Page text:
Back to Nepal for good?
Nearly 6,000 undocumented Nepali workers in Malaysia opt for amnesty to go home
On 31 December Malaysia’s amnesty program for migrant workers called ‘Back for Good’ (B4G) came to an end. By paying RM700 ($170) and tickets back home, the scheme gave undocumented migrant workers an opportunity to return home without facing the penalty of up to RM10,000 ($2,500) for overstaying, and imprisonment of up to five years.
Over 17,000 raids were conducted in 2019 alone, and many Nepali workers were caught up in the dragnet. Nepalis become undocumented despite being aware of the risks and consequences of getting caught, and some employers are equally involved in the process, but get away with little consequence.
“What was different this time was the proactive role played by the Nepal embassy in Kuala Lumpur,” said Dinesh, a Nepali worker living in Malaysia for a decade. “They made sure fraudulent agents were not involved in the processing to assist those who wanted to benefit from the program.”
An employer has to jump through hoops to obtain an approval to hire a foreign worker. A recent World Bank report details a lengthy ten step process involving multiple visits to Malaysian ministries and payment of levy, insurance policy, security bond etc to hire a worker. There are also formalities on the Nepali side including demand letter verification and labour approvals.
Alternately, employers can easily poach migrant workers in Malaysia by simply providing a salary premium and avoiding
Undocumented workers are easier to hire, abuse or fire as they do not have any power to report misconduct. Many workers who are victims of abuse or breach of contract opt to move to the irregular status because there is no option to legally change employers.
Many overstay their visas given that a few months of the initial contract are simply spent repaying the recruitment costs that brought them there. Others simply want more freedom, higher income and more hours of work with multiple employers.
This can seem like a win-win situation for both until they are caught. In such cases, however, the worker is disproportionately punished. “Employers can easily bribe their way out of the fines and imprisonment they are liable to for hiring an undocumented worker,” says Dinesh.
Experts say a more comprehensive study on the factors driving millions of foreign workers and thousands of Malaysian employers to opt for irregular hiring can benefit both the sending and receiving countries. Bans and amnesties only scratch the surface of deeper structural issues that drive both employers and workers to opt for irregular channels in the first place.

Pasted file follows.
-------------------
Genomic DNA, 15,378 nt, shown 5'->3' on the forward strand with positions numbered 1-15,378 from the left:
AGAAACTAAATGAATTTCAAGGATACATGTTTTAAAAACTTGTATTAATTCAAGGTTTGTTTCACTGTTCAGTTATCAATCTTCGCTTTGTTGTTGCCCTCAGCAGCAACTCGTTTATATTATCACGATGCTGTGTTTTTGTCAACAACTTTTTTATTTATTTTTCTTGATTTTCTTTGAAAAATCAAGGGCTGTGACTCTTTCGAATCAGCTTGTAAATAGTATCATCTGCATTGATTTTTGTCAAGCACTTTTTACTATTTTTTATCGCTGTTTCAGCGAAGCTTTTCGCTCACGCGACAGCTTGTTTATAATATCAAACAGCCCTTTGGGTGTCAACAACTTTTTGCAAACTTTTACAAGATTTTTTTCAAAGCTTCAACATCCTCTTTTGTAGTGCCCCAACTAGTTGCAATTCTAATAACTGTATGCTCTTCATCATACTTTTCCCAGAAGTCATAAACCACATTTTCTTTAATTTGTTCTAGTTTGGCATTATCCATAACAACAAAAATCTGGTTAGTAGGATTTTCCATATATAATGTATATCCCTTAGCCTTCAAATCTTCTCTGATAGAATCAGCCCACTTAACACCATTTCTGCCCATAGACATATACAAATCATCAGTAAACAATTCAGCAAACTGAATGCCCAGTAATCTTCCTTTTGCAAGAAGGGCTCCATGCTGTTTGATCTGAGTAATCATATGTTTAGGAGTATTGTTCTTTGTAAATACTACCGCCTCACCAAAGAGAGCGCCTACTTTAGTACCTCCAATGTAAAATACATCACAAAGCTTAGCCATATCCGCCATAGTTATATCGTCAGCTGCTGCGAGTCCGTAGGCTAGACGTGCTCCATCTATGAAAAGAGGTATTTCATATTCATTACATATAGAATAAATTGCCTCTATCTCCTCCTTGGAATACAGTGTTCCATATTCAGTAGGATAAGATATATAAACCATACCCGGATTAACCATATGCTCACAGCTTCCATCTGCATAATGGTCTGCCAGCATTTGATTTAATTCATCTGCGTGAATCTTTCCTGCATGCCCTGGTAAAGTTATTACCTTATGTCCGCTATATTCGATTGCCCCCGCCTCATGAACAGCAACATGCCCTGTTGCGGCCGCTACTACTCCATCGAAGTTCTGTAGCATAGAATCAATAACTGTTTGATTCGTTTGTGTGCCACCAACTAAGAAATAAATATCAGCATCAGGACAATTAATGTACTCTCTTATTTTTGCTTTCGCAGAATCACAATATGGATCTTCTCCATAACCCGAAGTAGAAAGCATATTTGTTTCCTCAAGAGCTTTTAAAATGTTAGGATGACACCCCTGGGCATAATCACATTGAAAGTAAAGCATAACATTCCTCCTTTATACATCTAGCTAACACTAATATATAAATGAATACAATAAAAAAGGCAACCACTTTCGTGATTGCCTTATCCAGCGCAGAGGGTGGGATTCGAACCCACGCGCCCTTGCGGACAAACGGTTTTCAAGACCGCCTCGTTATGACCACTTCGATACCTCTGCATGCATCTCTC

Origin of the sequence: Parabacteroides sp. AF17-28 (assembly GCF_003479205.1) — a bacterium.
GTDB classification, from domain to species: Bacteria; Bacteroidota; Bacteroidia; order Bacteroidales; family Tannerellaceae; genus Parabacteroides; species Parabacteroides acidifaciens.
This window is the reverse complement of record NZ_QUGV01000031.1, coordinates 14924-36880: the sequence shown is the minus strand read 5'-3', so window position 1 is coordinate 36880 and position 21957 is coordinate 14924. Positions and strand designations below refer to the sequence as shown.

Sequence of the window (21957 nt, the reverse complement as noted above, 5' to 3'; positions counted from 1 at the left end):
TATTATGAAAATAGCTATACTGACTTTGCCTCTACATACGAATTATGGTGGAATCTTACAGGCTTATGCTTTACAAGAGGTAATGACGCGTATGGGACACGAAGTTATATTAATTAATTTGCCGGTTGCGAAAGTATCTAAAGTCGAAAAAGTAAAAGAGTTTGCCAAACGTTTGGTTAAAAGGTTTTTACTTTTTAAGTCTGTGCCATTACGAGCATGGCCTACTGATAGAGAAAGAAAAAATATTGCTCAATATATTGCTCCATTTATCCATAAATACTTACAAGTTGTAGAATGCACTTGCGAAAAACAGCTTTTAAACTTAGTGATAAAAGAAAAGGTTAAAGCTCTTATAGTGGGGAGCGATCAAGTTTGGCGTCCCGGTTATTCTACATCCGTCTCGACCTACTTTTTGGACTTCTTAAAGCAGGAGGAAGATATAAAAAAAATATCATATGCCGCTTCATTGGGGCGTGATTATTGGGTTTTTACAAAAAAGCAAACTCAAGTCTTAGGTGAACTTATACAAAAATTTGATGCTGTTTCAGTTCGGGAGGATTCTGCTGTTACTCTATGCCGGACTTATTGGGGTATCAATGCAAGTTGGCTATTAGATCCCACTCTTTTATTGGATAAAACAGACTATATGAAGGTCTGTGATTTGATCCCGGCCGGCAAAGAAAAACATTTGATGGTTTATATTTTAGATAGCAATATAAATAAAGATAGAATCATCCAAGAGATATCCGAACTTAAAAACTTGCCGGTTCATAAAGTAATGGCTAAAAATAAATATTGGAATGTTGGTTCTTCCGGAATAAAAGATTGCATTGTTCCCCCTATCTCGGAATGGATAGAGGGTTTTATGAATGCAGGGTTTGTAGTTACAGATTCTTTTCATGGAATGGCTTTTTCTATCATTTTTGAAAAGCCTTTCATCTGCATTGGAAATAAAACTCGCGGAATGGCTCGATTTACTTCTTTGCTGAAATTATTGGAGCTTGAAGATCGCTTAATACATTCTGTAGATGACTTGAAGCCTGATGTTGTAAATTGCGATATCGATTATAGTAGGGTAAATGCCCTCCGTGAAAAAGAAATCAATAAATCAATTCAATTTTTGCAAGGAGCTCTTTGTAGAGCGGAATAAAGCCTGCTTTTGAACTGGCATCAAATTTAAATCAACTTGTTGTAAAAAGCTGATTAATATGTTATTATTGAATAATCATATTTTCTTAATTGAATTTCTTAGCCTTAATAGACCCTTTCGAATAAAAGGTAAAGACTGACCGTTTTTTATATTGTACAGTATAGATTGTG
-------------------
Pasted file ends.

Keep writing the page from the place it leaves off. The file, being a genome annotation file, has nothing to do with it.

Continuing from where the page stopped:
The World Bank estimates that there are over 1.2 million irregular migrants in Malaysia, so the 187,000 foreign nationals opting the B4G program including 5,900 Nepalis points to how many decided to remain despite the appeal of the program and the heightened risks of apprehensions.
“I have Nepali friends who chose to remain back despite the risks because they are earning well. They live outside the raid-prone areas and feel relatively safer. They are positive that another Amnesty Program will be arranged by the Malaysian Government, by when they will have saved money,” says another Nepali worker.
With flights to Kathmandu filled with workers returning from Malaysia, the spotlight is also on migration stakeholders in Nepal. Nepal needs to focus on its reintegration policy, our own ‘Back for Good’ program that does not have the same negative and unwelcoming connotation as Malaysia’s.
Nationalisation policies of Gulf countries have also partially or entirely banned sectors for foreign workers, the finishing up of FIFA related construction projects in Qatar and the geopolitics in the region means more and more Nepali migrants are coming home.
The image of the thousands of workers leaving the country gets all the attention in the mainstream press, but on the other side of the airport are Nepalis returning home who are not noticed.
This article was first published on Nepali TImes